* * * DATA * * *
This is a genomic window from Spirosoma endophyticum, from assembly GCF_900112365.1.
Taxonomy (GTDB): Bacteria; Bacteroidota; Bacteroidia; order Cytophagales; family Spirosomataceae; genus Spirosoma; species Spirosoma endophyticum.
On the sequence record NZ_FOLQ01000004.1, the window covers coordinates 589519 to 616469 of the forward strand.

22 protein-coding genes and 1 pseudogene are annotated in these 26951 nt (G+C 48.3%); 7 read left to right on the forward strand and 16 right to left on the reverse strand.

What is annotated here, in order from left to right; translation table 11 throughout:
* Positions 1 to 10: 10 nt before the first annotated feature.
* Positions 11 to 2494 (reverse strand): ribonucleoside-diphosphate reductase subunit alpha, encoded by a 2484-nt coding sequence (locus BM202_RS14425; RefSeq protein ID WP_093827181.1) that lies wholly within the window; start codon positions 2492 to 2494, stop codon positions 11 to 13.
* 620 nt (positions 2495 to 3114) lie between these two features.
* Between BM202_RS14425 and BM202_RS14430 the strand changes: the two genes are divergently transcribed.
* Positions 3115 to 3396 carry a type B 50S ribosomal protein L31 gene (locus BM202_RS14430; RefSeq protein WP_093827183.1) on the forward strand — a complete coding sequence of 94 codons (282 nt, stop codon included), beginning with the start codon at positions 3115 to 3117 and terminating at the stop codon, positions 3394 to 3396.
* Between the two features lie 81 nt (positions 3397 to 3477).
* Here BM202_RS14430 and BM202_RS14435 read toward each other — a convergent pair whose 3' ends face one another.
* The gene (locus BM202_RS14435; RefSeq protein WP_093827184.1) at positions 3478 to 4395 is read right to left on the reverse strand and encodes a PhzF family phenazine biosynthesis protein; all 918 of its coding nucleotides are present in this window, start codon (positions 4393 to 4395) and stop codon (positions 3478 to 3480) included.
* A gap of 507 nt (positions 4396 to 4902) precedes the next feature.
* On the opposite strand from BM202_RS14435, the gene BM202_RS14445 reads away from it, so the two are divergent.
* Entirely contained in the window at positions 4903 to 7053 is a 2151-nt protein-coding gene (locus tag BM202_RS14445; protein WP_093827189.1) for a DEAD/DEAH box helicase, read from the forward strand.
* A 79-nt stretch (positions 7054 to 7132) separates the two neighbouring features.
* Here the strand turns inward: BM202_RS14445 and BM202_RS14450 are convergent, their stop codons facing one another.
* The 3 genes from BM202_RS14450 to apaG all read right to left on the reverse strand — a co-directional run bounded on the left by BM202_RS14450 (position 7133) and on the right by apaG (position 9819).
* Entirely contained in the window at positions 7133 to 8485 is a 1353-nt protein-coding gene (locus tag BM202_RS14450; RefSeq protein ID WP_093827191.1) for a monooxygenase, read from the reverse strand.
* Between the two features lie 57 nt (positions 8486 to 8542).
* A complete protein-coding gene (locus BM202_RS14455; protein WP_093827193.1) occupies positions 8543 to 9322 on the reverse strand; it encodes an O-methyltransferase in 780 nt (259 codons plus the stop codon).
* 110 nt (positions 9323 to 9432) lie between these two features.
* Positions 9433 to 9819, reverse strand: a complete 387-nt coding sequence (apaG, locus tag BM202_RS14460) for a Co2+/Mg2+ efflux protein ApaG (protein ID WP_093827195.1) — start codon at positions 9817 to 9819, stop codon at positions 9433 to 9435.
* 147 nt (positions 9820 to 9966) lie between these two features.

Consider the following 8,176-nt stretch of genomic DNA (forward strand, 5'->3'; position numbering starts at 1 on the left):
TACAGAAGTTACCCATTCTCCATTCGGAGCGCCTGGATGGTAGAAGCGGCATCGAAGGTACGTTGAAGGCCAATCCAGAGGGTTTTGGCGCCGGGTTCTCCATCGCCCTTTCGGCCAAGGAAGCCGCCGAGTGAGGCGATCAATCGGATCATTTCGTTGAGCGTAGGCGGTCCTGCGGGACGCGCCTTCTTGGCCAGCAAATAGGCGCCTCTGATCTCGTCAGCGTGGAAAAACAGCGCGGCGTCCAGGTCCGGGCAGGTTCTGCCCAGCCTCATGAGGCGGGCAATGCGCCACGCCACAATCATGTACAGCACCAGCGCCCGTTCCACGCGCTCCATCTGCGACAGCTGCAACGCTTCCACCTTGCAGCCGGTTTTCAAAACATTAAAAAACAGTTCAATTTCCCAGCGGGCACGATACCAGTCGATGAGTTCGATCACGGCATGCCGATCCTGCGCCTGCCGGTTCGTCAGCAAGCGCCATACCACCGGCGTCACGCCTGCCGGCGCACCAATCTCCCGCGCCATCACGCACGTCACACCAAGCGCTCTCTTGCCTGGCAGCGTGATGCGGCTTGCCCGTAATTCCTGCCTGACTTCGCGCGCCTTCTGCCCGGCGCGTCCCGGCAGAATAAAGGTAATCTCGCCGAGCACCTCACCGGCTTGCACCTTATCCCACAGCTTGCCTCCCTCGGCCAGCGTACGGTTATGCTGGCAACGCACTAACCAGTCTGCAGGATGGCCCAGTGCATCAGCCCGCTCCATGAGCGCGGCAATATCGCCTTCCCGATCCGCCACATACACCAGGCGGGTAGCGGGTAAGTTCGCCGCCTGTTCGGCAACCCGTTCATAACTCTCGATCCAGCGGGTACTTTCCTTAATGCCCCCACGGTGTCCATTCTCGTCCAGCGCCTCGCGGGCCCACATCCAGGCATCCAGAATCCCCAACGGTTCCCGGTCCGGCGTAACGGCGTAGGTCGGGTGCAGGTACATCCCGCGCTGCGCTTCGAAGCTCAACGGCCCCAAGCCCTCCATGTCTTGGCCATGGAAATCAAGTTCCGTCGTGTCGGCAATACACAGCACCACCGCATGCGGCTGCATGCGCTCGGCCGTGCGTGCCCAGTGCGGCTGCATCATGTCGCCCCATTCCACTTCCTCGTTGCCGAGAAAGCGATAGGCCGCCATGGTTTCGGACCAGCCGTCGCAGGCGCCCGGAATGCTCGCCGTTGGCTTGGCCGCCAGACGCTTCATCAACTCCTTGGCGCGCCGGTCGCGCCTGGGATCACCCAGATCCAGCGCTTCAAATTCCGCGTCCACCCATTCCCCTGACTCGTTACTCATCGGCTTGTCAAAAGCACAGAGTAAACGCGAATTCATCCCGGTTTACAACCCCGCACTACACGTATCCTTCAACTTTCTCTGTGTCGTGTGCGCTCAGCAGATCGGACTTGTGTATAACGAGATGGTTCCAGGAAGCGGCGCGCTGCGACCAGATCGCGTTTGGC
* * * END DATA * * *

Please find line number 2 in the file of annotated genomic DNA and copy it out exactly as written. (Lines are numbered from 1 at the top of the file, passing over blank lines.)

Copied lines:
Taxonomy (GTDB): Bacteria; Bacteroidota; Bacteroidia; order Cytophagales; family Spirosomataceae; genus Spirosoma; species Spirosoma endophyticum.